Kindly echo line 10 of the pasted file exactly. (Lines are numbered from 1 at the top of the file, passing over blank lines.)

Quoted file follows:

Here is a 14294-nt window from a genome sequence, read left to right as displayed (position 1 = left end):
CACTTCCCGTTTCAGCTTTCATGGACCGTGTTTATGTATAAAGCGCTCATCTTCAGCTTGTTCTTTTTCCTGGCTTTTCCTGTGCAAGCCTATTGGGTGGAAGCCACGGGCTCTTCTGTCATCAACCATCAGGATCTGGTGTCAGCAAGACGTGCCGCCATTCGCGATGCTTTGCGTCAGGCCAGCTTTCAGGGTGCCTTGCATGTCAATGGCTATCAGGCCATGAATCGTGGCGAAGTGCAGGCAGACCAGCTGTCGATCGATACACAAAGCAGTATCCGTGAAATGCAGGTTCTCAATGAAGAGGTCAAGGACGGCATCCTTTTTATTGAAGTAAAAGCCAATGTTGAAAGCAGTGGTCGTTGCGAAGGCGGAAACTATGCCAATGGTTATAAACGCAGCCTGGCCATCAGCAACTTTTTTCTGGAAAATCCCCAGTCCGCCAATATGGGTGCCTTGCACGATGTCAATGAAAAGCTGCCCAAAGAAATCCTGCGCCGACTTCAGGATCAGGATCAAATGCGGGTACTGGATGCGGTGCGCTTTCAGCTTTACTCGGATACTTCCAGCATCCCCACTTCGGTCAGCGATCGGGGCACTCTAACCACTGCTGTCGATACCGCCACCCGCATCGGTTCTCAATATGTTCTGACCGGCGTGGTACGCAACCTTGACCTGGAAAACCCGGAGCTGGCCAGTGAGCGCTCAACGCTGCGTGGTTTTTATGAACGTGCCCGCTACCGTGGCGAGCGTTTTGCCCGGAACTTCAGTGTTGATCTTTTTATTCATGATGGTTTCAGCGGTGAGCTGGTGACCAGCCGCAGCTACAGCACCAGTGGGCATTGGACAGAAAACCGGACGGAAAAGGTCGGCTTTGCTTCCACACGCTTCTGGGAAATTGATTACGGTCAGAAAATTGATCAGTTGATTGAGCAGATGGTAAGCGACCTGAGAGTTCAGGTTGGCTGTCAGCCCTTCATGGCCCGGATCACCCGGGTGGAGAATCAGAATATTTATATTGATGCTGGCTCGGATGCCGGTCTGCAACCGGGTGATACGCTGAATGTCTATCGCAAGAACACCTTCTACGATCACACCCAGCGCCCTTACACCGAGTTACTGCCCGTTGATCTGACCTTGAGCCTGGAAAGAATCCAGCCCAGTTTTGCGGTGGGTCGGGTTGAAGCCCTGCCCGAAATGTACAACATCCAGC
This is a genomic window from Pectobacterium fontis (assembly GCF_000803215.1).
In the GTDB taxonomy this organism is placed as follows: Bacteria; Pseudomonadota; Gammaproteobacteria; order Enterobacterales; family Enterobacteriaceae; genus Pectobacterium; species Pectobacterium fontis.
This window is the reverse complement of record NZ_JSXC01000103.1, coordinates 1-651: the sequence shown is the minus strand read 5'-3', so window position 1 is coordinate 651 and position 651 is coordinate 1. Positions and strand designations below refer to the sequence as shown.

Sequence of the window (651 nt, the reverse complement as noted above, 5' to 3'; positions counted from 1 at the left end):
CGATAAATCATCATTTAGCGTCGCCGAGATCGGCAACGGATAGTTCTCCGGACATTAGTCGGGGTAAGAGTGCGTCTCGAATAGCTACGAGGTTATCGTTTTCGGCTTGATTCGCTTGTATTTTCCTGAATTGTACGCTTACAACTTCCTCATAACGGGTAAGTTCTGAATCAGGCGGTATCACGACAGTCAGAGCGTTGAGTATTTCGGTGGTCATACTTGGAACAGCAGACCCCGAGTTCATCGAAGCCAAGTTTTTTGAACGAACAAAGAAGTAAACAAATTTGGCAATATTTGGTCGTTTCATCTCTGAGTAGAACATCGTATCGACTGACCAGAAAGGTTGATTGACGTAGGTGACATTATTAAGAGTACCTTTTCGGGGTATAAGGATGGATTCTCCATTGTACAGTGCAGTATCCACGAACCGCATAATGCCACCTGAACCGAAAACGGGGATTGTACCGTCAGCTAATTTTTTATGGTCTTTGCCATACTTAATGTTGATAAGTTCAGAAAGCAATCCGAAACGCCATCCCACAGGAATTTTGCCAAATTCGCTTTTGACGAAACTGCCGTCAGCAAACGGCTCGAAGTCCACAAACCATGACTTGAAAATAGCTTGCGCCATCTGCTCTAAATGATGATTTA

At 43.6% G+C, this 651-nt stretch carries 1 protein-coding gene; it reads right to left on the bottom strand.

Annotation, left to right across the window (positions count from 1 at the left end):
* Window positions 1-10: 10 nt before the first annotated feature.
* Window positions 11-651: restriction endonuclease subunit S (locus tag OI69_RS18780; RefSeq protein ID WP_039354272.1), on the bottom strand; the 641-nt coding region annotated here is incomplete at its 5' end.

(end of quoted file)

* Window positions 1-10: 10 nt before the first annotated feature.